Pune to Satara: Escapist’s idyll
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The gods had gone on a painting spree with just one colour—green. The shades were too numerous and nuanced to be captured in words. We were in Pusegaon, Satara, Maharashtra, and a gentle drizzle had cast a mist over the landscape of humped green hills topped with tall windmills that waved their arms like ghostly wraiths beckoning us into mysterious terrain.
The rain let up and in that pre-sunset hour, we sipped tea and nibbled on sandwiches with the blades of the towering windmills spinning slowly overhead. The windmills, strung out along a hilltop plateau in Pusegaon, turned out to be a lovely picnic spot.
When the clouds decided to open up, we hastily headed back to our cosy room at Jakson Inns (35km away), snuggled amidst sugar-cane fields and fruit orchards. We had stumbled onto this hotel in Phaltan, a city founded in 1284 by the Parmar dynasty.
En route to our hotel, the sun emerged from a cordon of grey clouds and shone on glimmering green sugar-cane fields that rippled to the horizon. Soon, charming cameos swept past like a slide show on rural India. Wheat, jowar (sorghum), bajra (pearl millet) and ground-nut fields and pomegranate orchards painted portraits of peace and plenty.
Bullocks with long curved red horns herded by men in Gandhi caps created rural traffic jams while schoolchildren ambled home in single file. Elderly men cycled past with sheaves of sugar cane tied to the back of their cycles. Small hamlets made up of a few homes dotted the landscape.
Next morning, after a hearty buffet breakfast, our long weekend stretched deliciously ahead of us. The 12th century Ajinkyatara Fort, 64km away, turned out to be a pile of ruins with stone steps, crumbling ramparts and towers, and an imposing arch leading up to it. Straddling the top of one of the seven hills that surround the city of Satara, it commands beautiful views.
Within, it was overgrown with wild grass and ancient banyan trees. Yet the vast fort had an undeniable aura of mystery, for our imagination could fill in the gaps that a discarded past had left behind. Was that the remnant of a queen’s palace and this, the king’s once-sumptuous apartment? Four well-maintained temples in picturesque settings gave life to the desolate surroundings. But time was too short to unearth all the blood-curdling secrets from its purple past, when the citadel changed hands several times—it was last held by the Mughals.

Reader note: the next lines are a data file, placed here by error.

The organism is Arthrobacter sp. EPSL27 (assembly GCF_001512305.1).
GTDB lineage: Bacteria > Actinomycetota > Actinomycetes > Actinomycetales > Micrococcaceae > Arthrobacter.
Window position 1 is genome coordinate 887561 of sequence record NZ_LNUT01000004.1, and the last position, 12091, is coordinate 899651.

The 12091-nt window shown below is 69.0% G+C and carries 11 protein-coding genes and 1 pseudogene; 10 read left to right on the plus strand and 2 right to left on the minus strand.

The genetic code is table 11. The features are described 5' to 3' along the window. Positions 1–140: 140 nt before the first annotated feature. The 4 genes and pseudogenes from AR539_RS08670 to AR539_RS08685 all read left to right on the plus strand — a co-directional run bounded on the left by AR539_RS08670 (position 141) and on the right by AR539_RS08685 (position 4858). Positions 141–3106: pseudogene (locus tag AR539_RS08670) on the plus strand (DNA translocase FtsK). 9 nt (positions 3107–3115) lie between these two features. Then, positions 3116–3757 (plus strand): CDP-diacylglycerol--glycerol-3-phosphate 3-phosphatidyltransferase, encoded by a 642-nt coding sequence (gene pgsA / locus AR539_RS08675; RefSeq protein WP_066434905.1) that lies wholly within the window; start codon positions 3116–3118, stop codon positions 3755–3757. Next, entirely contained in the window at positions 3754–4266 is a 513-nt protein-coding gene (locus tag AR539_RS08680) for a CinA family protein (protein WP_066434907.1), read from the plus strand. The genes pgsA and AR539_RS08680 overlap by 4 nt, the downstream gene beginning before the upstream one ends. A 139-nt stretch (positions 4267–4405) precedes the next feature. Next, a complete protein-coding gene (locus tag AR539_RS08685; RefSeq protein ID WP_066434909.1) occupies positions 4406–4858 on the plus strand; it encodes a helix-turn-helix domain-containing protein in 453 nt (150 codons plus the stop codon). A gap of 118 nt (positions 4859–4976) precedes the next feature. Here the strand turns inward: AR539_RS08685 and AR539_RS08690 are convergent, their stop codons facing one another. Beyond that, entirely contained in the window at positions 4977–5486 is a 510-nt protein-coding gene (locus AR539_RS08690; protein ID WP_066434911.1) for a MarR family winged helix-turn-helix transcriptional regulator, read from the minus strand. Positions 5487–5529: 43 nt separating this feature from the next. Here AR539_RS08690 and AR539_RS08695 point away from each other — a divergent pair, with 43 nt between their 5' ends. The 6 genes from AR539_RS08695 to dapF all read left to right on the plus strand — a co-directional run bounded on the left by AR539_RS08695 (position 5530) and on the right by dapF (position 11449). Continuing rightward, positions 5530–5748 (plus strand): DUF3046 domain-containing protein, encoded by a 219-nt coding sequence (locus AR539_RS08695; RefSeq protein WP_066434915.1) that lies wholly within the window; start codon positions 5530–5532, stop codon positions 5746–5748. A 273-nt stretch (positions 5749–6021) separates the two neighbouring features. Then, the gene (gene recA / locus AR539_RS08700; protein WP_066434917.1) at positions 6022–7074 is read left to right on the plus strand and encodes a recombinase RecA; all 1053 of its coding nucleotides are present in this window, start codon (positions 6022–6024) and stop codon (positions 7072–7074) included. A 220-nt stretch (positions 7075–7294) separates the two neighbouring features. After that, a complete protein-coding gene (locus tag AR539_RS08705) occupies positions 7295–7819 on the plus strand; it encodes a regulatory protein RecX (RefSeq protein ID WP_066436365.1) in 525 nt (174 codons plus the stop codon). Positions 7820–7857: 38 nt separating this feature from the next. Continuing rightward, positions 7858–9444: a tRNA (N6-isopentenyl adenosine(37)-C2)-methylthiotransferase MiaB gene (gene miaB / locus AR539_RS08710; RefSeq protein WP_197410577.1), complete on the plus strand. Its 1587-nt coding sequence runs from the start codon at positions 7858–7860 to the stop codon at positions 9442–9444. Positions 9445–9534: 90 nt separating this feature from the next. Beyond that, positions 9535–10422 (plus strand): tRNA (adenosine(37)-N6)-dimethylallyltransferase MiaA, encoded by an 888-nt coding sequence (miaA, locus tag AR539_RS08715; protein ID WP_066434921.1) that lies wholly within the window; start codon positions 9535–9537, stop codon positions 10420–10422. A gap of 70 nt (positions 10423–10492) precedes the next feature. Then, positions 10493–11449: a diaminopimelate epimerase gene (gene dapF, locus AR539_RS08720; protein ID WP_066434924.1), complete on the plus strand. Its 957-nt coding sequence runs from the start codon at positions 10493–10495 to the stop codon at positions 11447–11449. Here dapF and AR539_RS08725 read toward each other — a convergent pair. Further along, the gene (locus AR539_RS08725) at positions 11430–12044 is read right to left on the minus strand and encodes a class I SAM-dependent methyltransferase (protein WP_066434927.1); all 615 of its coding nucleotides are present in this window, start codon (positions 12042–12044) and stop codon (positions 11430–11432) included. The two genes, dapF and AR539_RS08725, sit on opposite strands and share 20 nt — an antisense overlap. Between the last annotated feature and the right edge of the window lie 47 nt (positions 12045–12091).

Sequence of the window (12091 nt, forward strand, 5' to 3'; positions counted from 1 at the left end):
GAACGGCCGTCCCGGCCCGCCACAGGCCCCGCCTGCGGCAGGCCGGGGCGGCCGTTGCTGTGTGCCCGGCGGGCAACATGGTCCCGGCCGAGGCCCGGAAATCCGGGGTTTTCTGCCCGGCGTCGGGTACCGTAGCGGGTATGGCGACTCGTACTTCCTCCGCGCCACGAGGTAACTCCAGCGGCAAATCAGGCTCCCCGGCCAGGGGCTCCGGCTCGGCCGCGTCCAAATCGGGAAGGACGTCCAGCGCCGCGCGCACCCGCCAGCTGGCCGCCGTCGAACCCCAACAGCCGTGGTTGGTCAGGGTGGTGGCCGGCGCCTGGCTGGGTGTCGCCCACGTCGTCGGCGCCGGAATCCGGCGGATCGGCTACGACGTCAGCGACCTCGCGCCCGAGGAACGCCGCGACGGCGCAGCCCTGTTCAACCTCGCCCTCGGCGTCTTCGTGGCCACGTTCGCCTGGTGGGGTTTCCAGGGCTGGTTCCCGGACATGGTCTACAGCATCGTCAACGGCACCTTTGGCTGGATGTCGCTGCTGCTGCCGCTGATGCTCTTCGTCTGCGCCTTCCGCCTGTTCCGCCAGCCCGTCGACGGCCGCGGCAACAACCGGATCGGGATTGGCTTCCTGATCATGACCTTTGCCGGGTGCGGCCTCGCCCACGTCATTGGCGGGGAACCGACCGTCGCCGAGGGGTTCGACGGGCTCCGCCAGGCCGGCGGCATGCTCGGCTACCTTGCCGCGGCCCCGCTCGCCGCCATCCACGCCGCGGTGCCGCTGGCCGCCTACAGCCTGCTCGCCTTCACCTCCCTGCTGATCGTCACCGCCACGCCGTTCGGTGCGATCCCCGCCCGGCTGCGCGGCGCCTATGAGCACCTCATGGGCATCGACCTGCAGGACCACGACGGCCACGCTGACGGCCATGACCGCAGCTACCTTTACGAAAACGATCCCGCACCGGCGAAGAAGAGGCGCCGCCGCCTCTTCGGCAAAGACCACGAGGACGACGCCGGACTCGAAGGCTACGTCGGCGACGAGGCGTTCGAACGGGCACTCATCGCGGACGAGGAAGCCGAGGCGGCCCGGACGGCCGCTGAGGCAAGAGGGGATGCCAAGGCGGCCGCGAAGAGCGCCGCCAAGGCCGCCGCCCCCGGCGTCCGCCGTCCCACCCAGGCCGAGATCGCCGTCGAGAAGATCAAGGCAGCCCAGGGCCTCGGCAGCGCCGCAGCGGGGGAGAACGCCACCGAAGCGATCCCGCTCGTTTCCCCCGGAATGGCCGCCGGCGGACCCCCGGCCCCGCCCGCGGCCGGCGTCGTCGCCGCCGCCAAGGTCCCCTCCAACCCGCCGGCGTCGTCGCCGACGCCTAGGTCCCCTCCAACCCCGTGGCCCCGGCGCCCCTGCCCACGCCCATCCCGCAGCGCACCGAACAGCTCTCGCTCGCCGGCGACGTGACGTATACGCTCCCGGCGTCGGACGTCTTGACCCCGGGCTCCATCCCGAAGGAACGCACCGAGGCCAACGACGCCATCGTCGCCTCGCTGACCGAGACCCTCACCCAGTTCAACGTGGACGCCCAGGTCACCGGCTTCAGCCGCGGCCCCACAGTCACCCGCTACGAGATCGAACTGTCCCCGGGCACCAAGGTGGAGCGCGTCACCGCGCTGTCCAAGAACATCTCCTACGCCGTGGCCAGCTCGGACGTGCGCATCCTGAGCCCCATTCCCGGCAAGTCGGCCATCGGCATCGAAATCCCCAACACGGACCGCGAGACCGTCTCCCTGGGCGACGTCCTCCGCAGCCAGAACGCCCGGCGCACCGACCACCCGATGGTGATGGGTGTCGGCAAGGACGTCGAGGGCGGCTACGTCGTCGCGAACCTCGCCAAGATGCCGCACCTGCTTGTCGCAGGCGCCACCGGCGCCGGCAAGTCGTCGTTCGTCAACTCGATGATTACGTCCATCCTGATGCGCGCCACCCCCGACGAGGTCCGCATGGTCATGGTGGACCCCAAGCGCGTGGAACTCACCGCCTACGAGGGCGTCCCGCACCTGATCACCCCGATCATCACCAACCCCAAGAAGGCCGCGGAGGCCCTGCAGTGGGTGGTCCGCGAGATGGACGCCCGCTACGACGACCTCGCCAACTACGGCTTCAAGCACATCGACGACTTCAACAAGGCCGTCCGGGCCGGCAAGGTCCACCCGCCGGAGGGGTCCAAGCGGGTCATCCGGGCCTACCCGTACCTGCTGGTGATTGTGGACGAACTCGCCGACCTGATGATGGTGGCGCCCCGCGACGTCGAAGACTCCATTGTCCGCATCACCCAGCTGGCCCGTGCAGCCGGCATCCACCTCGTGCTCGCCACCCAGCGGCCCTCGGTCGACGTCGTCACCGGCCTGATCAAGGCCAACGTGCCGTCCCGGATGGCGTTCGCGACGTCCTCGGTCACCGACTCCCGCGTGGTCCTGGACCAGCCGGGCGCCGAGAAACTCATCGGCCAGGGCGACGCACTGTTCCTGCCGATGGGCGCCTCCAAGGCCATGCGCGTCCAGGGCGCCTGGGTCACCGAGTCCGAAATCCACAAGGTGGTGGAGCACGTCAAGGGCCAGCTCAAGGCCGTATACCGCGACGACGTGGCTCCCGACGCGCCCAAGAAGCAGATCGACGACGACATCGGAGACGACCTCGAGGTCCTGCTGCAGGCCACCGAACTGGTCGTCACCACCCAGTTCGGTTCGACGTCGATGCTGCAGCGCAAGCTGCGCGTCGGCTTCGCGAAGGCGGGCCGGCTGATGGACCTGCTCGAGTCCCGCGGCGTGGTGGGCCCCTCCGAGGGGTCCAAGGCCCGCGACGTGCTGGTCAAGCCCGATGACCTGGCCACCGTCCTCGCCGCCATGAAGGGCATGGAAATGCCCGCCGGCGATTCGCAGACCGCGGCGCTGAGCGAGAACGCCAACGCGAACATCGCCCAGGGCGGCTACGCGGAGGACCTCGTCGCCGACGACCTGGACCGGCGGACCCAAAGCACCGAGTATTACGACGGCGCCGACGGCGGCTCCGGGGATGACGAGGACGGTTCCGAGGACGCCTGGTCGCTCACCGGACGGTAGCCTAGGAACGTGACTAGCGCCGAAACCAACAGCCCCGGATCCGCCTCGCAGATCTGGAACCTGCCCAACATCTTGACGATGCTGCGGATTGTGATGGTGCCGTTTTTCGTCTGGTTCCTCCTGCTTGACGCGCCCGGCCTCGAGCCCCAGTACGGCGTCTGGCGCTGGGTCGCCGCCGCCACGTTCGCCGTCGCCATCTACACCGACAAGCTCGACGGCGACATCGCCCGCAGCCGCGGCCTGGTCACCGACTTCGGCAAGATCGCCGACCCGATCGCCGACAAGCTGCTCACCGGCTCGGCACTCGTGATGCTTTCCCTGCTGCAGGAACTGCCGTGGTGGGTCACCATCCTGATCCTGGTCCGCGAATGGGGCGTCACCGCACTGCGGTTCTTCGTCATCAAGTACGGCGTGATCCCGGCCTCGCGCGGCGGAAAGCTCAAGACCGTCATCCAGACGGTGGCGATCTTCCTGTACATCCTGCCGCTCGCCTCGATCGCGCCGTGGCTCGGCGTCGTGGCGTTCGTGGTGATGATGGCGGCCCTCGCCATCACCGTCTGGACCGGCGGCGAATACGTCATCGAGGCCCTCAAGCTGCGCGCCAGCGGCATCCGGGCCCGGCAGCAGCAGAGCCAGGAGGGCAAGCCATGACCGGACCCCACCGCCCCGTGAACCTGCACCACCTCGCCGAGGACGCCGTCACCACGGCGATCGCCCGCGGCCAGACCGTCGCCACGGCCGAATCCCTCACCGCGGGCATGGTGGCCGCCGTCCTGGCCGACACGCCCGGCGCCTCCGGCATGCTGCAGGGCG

That afternoon, we headed for the Thoseghar Falls, not far from the fort. We heard the roar before we saw four thundering cataracts which cascaded 500m down into the valley. The waterfalls that crashed through a curtain of mist sparked in us a kind of primordial awe. The stereophonic crash was not even muted by the tousled matted jungle that surrounded them.
Riveted yet reluctant to leave, we had one last stop to make—the Phaltan Rajwada (the residence of the Maratha rulers), fairly close to our hotel. The 19th century palace had the air of a wannabe Versailles but on a minuscule scale—open courtyards, long corridors adorned with arched, sculpted teak-wood pillars and rooms strung with pendulous chandeliers, moulded ceilings, large mirrors and carved teak wood and silver furniture and portraits of the royals. Indeed, Chhatrapati Shivaji’s first wife, Maharani Sai Bai, hailed from Phaltan and their eldest son, Sambhaji, spent much of his childhood in the palace. Today, it remains a private residence but is open to visitors.
For city slickers like us, Satara and its off-trail sights turned out to be a paradise, a destination innocent in the wily ways of mass tourism. Had time sneaked past like a cat on silent feet? Yes, it had, in this escapist’s idyll.
Weekend Vacations offers suggestions on getaways that allow for short breaks from metros. The authors tweet from @GustaspJeroo.